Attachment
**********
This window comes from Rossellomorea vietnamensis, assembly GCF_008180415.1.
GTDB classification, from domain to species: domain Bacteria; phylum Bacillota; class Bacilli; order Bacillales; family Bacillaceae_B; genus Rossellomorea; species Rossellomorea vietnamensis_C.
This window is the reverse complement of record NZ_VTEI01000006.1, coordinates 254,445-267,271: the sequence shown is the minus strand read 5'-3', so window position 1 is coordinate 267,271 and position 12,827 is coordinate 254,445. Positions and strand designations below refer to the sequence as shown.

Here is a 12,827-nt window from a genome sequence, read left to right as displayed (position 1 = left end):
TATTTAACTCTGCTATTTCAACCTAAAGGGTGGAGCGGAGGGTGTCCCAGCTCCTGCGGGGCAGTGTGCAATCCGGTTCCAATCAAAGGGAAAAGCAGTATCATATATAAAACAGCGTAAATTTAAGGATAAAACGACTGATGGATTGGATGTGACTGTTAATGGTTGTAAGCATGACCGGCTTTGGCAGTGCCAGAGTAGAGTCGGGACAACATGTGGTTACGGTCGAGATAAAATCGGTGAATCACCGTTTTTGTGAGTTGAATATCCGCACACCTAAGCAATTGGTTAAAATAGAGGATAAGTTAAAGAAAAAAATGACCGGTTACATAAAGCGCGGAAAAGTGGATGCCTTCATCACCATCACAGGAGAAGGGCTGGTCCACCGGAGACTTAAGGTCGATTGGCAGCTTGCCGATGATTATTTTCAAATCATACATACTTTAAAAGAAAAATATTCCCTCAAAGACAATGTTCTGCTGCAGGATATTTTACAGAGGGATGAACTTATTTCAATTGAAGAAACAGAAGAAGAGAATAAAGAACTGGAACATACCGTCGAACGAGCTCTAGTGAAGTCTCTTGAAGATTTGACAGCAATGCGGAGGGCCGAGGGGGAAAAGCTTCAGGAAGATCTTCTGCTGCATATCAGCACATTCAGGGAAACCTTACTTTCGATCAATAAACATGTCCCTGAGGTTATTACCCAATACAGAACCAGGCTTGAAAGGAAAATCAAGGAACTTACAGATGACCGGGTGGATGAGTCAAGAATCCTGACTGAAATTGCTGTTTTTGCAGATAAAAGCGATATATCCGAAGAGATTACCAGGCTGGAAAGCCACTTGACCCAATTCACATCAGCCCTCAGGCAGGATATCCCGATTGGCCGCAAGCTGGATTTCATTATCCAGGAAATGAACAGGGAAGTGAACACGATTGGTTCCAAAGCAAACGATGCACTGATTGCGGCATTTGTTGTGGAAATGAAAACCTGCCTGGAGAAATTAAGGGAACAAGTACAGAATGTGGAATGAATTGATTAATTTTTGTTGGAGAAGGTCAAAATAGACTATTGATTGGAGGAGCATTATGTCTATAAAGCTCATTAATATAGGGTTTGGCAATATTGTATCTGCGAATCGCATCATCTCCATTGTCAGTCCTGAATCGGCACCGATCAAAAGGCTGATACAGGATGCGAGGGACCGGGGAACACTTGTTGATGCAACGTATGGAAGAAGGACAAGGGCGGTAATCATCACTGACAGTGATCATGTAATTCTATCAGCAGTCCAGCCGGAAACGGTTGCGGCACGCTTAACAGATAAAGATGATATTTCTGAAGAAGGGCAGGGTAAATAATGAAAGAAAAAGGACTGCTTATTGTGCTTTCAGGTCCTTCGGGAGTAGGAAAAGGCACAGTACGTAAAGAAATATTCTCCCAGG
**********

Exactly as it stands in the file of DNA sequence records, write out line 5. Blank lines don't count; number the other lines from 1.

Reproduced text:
TATTTAACTCTGCTATTTCAACCTAAAGGGTGGAGCGGAGGGTGTCCCAGCTCCTGCGGGGCAGTGTGCAATCCGGTTCCAATCAAAGGGAAAAGCAGTATCATATATAAAACAGCGTAAATTTAAGGATAAAACGACTGATGGATTGGATGTGACTGTTAATGGTTGTAAGCATGACCGGCTTTGGCAGTGCCAGAGTAGAGTCGGGACAACATGTGGTTACGGTCGAGATAAAATCGGTGAATCACCGTTTTTGTGAGTTGAATATCCGCACACCTAAGCAATTGGTTAAAATAGAGGATAAGTTAAAGAAAAAAATGACCGGTTACATAAAGCGCGGAAAAGTGGATGCCTTCATCACCATCACAGGAGAAGGGCTGGTCCACCGGAGACTTAAGGTCGATTGGCAGCTTGCCGATGATTATTTTCAAATCATACATACTTTAAAAGAAAAATATTCCCTCAAAGACAATGTTCTGCTGCAGGATATTTTACAGAGGGATGAACTTATTTCAATTGAAGAAACAGAAGAAGAGAATAAAGAACTGGAACATACCGTCGAACGAGCTCTAGTGAAGTCTCTTGAAGATTTGACAGCAATGCGGAGGGCCGAGGGGGAAAAGCTTCAGGAAGATCTTCTGCTGCATATCAGCACATTCAGGGAAACCTTACTTTCGATCAATAAACATGTCCCTGAGGTTATTACCCAATACAGAACCAGGCTTGAAAGGAAAATCAAGGAACTTACAGATGACCGGGTGGATGAGTCAAGAATCCTGACTGAAATTGCTGTTTTTGCAGATAAAAGCGATATATCCGAAGAGATTACCAGGCTGGAAAGCCACTTGACCCAATTCACATCAGCCCTCAGGCAGGATATCCCGATTGGCCGCAAGCTGGATTTCATTATCCAGGAAATGAACAGGGAAGTGAACACGATTGGTTCCAAAGCAAACGATGCACTGATTGCGGCATTTGTTGTGGAAATGAAAACCTGCCTGGAGAAATTAAGGGAACAAGTACAGAATGTGGAATGAATTGATTAATTTTTGTTGGAGAAGGTCAAAATAGACTATTGATTGGAGGAGCATTATGTCTATAAAGCTCATTAATATAGGGTTTGGCAATATTGTATCTGCGAATCGCATCATCTCCATTGTCAGTCCTGAATCGGCACCGATCAAAAGGCTGATACAGGATGCGAGGGACCGGGGAACACTTGTTGATGCAACGTATGGAAGAAGGACAAGGGCGGTAATCATCACTGACAGTGATCATGTAATTCTATCAGCAGTCCAGCCGGAAACGGTTGCGGCACGCTTAACAGATAAAGATGATATTTCTGAAGAAGGGCAGGGTAAATAATGAAAGAAAAAGGACTGCTTATTGTGCTTTCAGGTCCTTCGGGAGTAGGAAAAGGCACAGTACGTAAAGAAATATTCTCCCAGG